Many traders often use intraday Forex price charts based on time frames like 5 or 60 minute periods. On such charts, a bar (OHLC bar or candlestick) is indicated at the end of each time interval. For example, on a 60-minute stock chart, a bar appears at 10:30 am, 11:30 am, 12:30 pm, and so on until the end of the trading session. The only parameter considered is time, and trading activity and volume do not matter. Therefore, using the same time frame, the number of bars in a trading day will be the same.
Interval charts allow traders to analyze price action not only on timeframes, but also on different interval data. Tick charts, volume charts, and range bars are examples of Forex charts with interval data. On such charts, a bar will be displayed at the close of a certain interval, regardless of how much time has passed.
At the same time, on tick charts, each bar reflects a certain number of trades, on volume charts it indicates the number of contracts or shares traded, and on range bar charts it shows when a price movement has occurred. in a certain amount. Let’s consider Forex interval charts in more detail.
bookmark forex charts
An example of a tick chart is shown in the figure to the left. Such Forex charts are very convenient as they allow traders to collect information about market activity. Since the tick chart is based on a certain number of trades per 1 bar, a trader can set the time when the market is most active, or vice versa, the time when the market barely moves.
So, on a 144-tick chart, a bar will form after 144 trades (or fixed trades). Such transactions cover small orders as well as fairly large batches of orders. Regardless of transaction volume, any transaction is calculated only once. During a period of high market activity, more bars are formed, and conversely, during a period of low market activity, fewer bars are formed. Therefore, Forex tick charts are a very convenient tool for determining market volatility.
Forex tick charts differ from intraday charts based on predetermined time intervals (eg 5, 30 or 60 minutes) in that they can be based on an arbitrary number of trades. Tick chart intervals are often taken from Fibonacci number sequences, so the most popular intervals are the 144-tick intervals, as well as the 233-tick and 610-tick intervals.
Forex Volume Charts
The figure on the left shows an example of a volume diagram. Such Forex charts are based solely on the volumes traded (number of lots, shares or contracts). These bars provide a better understanding of market action as they reflect the actual volumes traded in the market. Similar to tick charts, a trader can gain insight into the speed of market movement by looking at the number and rate of formation of new bars.
In particular, on a Forex chart with a volume of 1,000, regardless of the size of the trade, the bar will form after a trade of 1,000 shares (lots). In other words, a bar can cover several small trades or one major trade. In any case, a new bar will start to form only after going through the volume of 1000 shares.
It should be noted that the volume intervals are selected individually for each instrument and the analyzed market. Volume ranges for the stock market are determined in shares, for futures markets – in contracts, and for the Forex market – in lots. Volume ranges can be adjusted for an individual trading instrument, ie an instrument that trades higher volumes and requires a larger range to provide proper chart analysis. For volume charts, the standard intervals are the following values: 500, 1000, 2000, and additionally higher order Fibonacci intervals: 987, 1597, 2584, etc.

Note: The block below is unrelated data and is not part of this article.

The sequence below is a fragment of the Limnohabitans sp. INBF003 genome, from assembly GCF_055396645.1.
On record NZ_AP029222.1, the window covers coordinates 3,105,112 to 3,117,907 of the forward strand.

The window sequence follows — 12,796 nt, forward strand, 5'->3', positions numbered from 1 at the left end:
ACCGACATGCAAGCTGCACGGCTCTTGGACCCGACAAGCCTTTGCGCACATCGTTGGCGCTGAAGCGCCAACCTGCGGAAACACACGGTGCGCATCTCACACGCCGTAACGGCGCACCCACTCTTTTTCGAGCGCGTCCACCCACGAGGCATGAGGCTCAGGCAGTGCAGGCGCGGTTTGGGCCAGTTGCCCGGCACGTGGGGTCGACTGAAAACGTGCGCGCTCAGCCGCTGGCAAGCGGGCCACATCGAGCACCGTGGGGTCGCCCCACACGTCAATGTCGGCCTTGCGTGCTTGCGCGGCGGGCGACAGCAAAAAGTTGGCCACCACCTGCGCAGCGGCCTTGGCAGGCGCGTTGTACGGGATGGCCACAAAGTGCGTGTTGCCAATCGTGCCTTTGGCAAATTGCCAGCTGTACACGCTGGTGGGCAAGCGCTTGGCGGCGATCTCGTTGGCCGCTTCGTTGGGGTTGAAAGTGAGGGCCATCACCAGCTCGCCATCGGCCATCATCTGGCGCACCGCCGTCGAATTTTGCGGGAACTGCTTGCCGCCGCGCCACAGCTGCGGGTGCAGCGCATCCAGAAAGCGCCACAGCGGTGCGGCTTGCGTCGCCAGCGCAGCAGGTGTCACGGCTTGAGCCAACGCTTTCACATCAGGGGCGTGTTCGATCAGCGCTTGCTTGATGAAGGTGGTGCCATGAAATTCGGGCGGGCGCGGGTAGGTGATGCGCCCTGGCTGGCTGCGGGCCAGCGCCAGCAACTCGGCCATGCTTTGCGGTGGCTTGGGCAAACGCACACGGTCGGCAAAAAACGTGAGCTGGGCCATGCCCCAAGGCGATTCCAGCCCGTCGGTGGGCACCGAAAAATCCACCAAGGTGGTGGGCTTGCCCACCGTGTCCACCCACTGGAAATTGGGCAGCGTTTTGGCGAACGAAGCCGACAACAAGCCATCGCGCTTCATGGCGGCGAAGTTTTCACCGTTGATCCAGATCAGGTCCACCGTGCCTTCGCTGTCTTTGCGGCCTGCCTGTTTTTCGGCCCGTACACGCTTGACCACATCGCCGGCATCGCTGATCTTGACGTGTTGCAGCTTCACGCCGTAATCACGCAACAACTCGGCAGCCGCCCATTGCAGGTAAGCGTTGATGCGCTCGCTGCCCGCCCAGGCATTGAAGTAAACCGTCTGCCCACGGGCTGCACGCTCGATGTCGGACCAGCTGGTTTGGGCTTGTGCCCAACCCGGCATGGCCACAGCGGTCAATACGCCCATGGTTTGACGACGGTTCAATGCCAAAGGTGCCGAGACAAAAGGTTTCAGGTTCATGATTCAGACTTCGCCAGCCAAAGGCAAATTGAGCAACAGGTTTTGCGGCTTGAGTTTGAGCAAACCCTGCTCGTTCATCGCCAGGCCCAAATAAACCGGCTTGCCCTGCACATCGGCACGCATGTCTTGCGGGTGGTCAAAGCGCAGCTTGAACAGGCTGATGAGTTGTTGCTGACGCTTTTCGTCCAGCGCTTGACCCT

Range Bar Chart
The figure to the left shows a range bar chart. These forex charts are based on price changes and provide an opportunity to analyze market volatility. Therefore, a bar chart with a range of 10 ticks will form a new bar every time the price moves 10 ticks (this is true for markets where prices are measured in ticks).
For example, a new bar opens at 5850. Therefore, when applying a bar with a range of 10 ticks, this bar will be active until the price touches 5860 (i.e. 10 ticks up) or 5840 (respectively 10 ticks). tick down). When there are ten ticks of price movement, this bar will close and a new one will open. By default, a bar is closed at the low or high point of the bar as soon as a certain price movement is reached.
The advantage of using range bar charts is that fewer bars form during a consolidation period, which eliminates some of the market noise found with other chart types. Since fewer bars can provide the same price action information, traders can set entry points more accurately.
As a general rule, when a trader decides to use any Forex interval chart in his trading, the problem of choosing an interval arises. The correct choice of intervals depends entirely on the chosen trading style. If a trader is looking to cover large moves and plans to stay in the market as long as possible, then in this case it is advisable to choose a large data interval. If a trader prefers to trade with minimal moves and get out quickly, then it is better to choose the smaller intervals. When choosing intervals, there is no universal approach, it all depends on your trading style and personal preferences.The figure on the left shows a comparison between price, tick and range bar charts.
Various types of interval charts allow market participants to consider Forex price charts as charts formed not only based on time, but also on other factors. Market activity is also easier to assess based on the bars formed. Just like any other analysis tool, these charts should be tailored to your personal trading style. To do this, traders need to experiment with different types of intervals and data to find the combinations that best suit the trading method.All of these types of charts provide a truly unique opportunity to assess market movements, which cannot be achieved using time-based Forex charting methods.